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Court upholds judgment against Union Pacific in railroad worker's death

Court upholds judgment against Union Pacific in railroad worker's death

The Texas Court of Appeals has affirmed a $1.2 million judgment awarded to the family of a railroad employee who died from complications after being injured on the job.

Mr. Gutierrez worked 28 years as a carman repairing and maintaining Union Pacific railcars in Houston, according to Union Pacific Railroad Co. vs. Estate of Geronimo Gutierrez et al. In May 2007, he fell four feet while climbing on a railcar and broke his left leg.

He underwent three leg surgeries and was released from the hospital a week after his accident, according to court filings. A few days later, he died from a brain hemorrhage caused by anti-clotting medication prescribed by doctors treating his leg injury.

Mr. Gutierrez's family and estate filed suit in Harris County, Texas, court in December 2009 against Union Pacific under the Federal Employers Liability Act. They argued that a decades-long drainage problem at Union Pacific's rail yard in Houston created muddy conditions that led to his fall.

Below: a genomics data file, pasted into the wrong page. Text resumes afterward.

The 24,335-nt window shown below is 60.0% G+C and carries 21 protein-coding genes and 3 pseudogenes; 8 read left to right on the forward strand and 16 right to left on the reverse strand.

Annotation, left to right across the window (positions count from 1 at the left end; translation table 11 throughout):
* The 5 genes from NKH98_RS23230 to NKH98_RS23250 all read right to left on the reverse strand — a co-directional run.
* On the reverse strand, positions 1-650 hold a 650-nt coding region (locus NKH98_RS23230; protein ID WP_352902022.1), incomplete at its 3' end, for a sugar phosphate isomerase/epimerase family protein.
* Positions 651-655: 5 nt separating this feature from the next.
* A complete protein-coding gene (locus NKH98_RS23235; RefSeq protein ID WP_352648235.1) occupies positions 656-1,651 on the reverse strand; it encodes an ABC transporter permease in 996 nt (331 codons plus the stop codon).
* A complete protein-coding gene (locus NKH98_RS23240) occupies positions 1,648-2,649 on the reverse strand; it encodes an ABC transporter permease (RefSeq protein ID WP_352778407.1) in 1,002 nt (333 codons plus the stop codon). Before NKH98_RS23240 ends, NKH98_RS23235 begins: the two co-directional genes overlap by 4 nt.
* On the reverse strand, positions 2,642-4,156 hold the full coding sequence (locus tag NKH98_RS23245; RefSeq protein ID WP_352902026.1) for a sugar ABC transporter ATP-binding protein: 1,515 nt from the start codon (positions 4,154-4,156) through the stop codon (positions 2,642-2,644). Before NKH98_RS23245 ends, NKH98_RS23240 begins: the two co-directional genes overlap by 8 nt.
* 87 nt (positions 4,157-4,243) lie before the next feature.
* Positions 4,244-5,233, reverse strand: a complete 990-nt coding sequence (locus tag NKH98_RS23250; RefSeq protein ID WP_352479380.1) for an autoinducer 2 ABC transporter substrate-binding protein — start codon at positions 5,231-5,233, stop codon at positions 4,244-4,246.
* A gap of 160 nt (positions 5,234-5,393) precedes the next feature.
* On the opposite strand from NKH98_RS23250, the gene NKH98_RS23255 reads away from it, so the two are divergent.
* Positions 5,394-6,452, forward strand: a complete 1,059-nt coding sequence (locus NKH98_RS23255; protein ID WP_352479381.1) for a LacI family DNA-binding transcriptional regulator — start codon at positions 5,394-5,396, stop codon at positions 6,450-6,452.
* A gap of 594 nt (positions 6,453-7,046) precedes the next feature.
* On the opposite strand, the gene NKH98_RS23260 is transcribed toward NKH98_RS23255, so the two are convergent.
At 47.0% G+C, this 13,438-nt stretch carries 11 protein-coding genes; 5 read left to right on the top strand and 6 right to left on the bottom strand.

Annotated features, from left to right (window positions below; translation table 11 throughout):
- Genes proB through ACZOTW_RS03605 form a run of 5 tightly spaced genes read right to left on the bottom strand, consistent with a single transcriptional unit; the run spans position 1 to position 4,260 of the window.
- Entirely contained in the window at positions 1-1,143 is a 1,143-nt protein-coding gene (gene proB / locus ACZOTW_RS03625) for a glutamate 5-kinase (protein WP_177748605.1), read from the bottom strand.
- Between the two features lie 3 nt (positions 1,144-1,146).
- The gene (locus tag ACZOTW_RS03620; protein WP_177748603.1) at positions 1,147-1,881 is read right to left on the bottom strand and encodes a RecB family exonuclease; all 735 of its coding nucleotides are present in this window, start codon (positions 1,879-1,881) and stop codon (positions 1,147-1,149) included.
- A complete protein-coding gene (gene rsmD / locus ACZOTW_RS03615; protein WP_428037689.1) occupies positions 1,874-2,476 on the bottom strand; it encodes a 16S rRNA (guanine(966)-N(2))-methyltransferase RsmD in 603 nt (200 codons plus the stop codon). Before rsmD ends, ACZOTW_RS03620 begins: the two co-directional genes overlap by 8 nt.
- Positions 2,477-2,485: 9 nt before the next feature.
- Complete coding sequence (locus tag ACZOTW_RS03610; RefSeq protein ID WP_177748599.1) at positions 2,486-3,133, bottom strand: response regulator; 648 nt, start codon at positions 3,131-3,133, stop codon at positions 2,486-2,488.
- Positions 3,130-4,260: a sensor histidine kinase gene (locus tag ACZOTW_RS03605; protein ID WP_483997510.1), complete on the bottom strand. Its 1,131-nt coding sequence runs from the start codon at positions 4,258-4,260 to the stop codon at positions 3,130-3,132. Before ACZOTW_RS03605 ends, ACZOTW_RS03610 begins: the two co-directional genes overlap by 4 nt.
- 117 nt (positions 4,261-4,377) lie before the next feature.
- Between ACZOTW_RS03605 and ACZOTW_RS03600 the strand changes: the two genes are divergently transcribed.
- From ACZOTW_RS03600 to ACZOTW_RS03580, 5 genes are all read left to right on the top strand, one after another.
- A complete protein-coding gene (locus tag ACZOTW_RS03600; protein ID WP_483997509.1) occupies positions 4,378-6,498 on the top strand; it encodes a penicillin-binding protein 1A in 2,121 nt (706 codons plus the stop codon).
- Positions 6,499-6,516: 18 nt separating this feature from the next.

Union Pacific argued that Mr. Gutierrez had taken a prohibited shortcut to climb onto the railcar when he fell. Additionally, evidence presented during trial did not show mud on the railcar or on Mr. Gutierrez's boots, according to court records.

A jury found Union Pacific negligent and awarded $1.19 million in damages to Mr. Gutierrez's estate and family. Union Pacific appealed.

In its unanimous ruling Thursday, a three-judge panel of the Texas Court of Appeals affirmed the jury verdict. Under the federal law, which allows railroad employees to sue for occupational injuries caused by employer negligence, plaintiffs need to prove only that “negligence played any part, even the slightest, in producing the injury or death,” the court said.

Attorneys suing on Mr. Gutierrez's behalf “presented evidence of a longstanding drainage problem ... that the area in which Gutierrez worked was muddy on the day of the accident, that it had rained earlier in the morning of Gutierrez's shift, that there was mud on Gutierrez's boots, that he slipped and fell from the ladder, and that the nature of his injury was consistent with a fall from a height,” the court said in its opinion.

“When faced with alternative theories of causation, it is not our job to decide which theory is more plausible; instead, as long as there is an evidentiary basis to support the jury's conclusion, its verdict must stand,” the Texas court ruled.

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